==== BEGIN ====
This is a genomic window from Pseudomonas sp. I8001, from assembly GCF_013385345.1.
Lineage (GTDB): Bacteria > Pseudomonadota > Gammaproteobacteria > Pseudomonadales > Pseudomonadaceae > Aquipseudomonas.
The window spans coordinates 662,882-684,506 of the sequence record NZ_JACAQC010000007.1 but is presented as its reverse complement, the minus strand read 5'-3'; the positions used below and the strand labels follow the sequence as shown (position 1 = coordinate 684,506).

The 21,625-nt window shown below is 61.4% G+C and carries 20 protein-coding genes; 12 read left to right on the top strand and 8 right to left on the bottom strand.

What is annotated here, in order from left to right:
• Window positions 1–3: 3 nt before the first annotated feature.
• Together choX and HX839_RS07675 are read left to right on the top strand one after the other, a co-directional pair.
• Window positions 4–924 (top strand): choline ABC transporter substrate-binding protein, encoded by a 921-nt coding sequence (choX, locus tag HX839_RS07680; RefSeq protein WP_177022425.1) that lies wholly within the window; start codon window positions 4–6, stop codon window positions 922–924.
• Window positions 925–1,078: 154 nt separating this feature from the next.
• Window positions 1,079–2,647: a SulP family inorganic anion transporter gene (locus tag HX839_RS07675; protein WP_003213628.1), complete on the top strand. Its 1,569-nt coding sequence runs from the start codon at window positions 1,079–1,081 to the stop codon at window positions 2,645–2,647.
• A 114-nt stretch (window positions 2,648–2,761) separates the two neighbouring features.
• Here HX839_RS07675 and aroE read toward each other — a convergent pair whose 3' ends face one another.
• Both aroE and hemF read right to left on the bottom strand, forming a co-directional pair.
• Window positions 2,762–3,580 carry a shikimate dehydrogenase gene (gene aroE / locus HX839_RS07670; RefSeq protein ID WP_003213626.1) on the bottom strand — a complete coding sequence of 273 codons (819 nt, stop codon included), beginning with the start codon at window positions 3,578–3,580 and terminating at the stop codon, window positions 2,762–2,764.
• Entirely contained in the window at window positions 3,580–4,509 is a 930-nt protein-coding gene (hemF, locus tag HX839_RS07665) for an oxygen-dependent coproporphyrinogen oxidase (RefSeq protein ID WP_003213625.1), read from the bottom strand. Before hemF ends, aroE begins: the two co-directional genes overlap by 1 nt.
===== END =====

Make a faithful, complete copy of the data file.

This is a genomic window from Pseudomonas sp. I8001, from assembly GCF_013385345.1.
Lineage (GTDB): Bacteria > Pseudomonadota > Gammaproteobacteria > Pseudomonadales > Pseudomonadaceae > Aquipseudomonas.
The window spans coordinates 662,882-684,506 of the sequence record NZ_JACAQC010000007.1 but is presented as its reverse complement, the minus strand read 5'-3'; the positions used below and the strand labels follow the sequence as shown (position 1 = coordinate 684,506).

The 21,625-nt window shown below is 61.4% G+C and carries 20 protein-coding genes; 12 read left to right on the top strand and 8 right to left on the bottom strand.

What is annotated here, in order from left to right:
• Window positions 1–3: 3 nt before the first annotated feature.
• Together choX and HX839_RS07675 are read left to right on the top strand one after the other, a co-directional pair.
• Window positions 4–924 (top strand): choline ABC transporter substrate-binding protein, encoded by a 921-nt coding sequence (choX, locus tag HX839_RS07680; RefSeq protein WP_177022425.1) that lies wholly within the window; start codon window positions 4–6, stop codon window positions 922–924.
• Window positions 925–1,078: 154 nt separating this feature from the next.
• Window positions 1,079–2,647: a SulP family inorganic anion transporter gene (locus tag HX839_RS07675; protein WP_003213628.1), complete on the top strand. Its 1,569-nt coding sequence runs from the start codon at window positions 1,079–1,081 to the stop codon at window positions 2,645–2,647.
• A 114-nt stretch (window positions 2,648–2,761) separates the two neighbouring features.
• Here HX839_RS07675 and aroE read toward each other — a convergent pair whose 3' ends face one another.
• Both aroE and hemF read right to left on the bottom strand, forming a co-directional pair.
• Window positions 2,762–3,580 carry a shikimate dehydrogenase gene (gene aroE / locus HX839_RS07670; RefSeq protein ID WP_003213626.1) on the bottom strand — a complete coding sequence of 273 codons (819 nt, stop codon included), beginning with the start codon at window positions 3,578–3,580 and terminating at the stop codon, window positions 2,762–2,764.
• Entirely contained in the window at window positions 3,580–4,509 is a 930-nt protein-coding gene (hemF, locus tag HX839_RS07665) for an oxygen-dependent coproporphyrinogen oxidase (RefSeq protein ID WP_003213625.1), read from the bottom strand. Before hemF ends, aroE begins: the two co-directional genes overlap by 1 nt.